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Archive for "Jan 13 2005"

APE BUILDS NEW EAST COAST FACTORY IN NEW JERSEY

APE/J&M has started construction on a new building for East Coast manufacturing of APE and J&M equipment. The new facility will also serve as a new training center for the New York Dock Builders. The City of Sayreville was selected due to its close location to key areas.

The new facility is just one block down the street from ICE’s leased area. However, APE will have a great advantage over ICE because APE has an approved test stand for testing of pile hammers prior to them going out on the job. This testing ability will include free training for the pile crew prior to going on the job.

The new facility is first class, complete with heated concrete floors and heated concrete outdoor slab to keep ice and snow from building up on the work area. The new facility has a complete training center with computers and large screen for power point presentations.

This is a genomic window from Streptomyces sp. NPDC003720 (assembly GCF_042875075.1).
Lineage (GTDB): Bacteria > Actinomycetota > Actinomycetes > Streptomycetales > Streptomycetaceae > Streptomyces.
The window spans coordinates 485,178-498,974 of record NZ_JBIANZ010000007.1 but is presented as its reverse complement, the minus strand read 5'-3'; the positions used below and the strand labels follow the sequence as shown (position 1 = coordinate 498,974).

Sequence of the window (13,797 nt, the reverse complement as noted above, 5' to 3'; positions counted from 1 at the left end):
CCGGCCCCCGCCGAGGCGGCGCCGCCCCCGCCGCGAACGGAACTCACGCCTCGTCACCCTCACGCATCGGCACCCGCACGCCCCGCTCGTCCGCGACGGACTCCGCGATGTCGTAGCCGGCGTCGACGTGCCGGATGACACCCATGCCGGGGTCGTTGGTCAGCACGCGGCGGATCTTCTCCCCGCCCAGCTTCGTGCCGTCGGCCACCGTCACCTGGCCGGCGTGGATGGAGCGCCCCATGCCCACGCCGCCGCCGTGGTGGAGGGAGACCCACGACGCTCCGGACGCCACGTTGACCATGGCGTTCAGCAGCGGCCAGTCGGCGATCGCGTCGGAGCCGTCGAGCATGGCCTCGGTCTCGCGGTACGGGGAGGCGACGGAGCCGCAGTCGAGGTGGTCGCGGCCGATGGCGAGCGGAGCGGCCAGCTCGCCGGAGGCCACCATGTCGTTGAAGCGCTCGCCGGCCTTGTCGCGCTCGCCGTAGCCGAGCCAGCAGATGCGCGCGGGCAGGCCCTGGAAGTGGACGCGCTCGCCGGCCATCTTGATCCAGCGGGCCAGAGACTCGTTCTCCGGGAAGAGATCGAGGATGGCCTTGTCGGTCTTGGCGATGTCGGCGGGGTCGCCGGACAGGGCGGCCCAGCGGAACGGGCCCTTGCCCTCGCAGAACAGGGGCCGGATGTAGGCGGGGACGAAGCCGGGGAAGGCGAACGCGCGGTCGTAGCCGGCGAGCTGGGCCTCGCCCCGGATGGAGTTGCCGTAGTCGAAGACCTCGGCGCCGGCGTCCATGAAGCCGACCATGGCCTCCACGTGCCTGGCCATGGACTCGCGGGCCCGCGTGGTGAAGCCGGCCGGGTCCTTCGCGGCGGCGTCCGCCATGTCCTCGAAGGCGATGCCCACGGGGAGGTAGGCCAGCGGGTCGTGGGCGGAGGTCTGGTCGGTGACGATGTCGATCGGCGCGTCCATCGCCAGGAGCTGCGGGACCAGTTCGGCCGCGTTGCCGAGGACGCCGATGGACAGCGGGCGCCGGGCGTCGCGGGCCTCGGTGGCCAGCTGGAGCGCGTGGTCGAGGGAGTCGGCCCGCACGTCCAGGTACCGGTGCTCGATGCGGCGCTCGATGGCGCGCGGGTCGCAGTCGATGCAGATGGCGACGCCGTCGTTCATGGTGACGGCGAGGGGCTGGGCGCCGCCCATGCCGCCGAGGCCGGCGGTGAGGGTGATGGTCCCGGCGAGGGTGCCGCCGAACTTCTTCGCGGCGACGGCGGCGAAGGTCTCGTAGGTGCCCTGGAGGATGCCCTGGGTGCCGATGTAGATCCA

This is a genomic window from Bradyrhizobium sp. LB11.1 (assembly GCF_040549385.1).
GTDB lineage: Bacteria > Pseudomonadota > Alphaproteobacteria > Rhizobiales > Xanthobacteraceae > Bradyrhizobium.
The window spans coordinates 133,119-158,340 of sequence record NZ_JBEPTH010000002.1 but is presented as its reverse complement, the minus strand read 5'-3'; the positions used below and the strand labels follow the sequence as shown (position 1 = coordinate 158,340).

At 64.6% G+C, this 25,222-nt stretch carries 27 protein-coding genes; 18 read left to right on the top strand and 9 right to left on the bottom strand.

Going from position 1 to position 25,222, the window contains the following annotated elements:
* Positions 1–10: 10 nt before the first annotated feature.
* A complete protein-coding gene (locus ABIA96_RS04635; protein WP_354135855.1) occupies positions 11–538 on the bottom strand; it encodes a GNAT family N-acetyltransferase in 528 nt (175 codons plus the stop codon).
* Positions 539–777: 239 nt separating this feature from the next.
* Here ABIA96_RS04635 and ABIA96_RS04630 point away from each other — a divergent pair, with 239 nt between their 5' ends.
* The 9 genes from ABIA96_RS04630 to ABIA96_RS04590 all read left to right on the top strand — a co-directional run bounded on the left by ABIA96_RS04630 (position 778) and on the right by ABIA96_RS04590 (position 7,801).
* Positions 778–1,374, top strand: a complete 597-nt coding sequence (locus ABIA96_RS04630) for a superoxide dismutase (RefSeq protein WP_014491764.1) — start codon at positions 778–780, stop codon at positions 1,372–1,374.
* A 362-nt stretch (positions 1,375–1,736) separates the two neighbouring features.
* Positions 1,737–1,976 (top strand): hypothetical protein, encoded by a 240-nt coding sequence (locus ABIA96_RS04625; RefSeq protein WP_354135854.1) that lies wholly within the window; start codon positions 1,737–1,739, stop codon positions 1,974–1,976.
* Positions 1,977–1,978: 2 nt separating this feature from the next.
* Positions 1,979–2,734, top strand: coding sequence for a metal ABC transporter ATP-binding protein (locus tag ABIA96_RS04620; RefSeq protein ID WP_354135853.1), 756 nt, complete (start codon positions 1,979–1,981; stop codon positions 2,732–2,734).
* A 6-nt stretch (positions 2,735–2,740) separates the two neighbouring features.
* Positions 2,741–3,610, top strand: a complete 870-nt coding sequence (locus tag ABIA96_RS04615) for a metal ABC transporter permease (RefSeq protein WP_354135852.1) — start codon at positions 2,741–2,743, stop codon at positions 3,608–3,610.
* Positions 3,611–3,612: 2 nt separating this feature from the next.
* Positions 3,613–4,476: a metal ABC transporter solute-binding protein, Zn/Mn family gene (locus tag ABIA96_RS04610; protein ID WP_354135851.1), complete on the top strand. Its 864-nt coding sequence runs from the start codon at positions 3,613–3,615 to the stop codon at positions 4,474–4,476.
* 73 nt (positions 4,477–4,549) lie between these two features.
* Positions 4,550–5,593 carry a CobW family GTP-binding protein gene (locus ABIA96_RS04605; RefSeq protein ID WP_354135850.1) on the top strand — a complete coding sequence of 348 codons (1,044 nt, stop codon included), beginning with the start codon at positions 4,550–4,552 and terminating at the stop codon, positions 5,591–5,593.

The new facility will also be equipped with overhead cranes for quick assembly of new machines.

APE plans to hold live pile driving schools at the new facility to give the East Coast Pile Drivers up to date training. Currently the only live pile driving school in the world is held every four months at the APE facility in Seattle.

The new facility will also train contractors on how to operate pile driving rigs and allow for free safety training on all types of Deep Foundation Equipment. The site will also serve as a training area for the DFI, PDCA and the ADSC.

King Evarts Plays a Big Role

King, the inventor of the ICE 116, 216 & 216E, 416, 612, 812, 815, 44, 66, and 1412 and the new Robovib excavator mounted vibros will head up manufacturing operations.

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Largest Gravity Drop Pile Hammer Finishes Proving Questionable Piers In Tampa

APE’s Model 750 with an 120,000 lb ram and six foot six inch stroke (6 foot 6 inches) has successfully tested the questionable piers on the new bridge in Tampa Florida. One pier sank 11 feet while constructing the bridge. The big hammer was placed on the piers and struck the piers with six blows of varying drop height. Some piers moved as much as two inches. The 750 hydraulic system allowed the engineers to lift the ram and hold it into a freeze stroke position while engineers measured the exact drop height. Nylon hammer cushion was used and the striker plate was 38 inch thick forged steel made in USA. The 120,000 forged ram was made in Shanghai, China.

Good job to Steve Cress of APE California and to APE Florida.

Photo credit: Mohamad Hussein – GRL Engineers, Inc.

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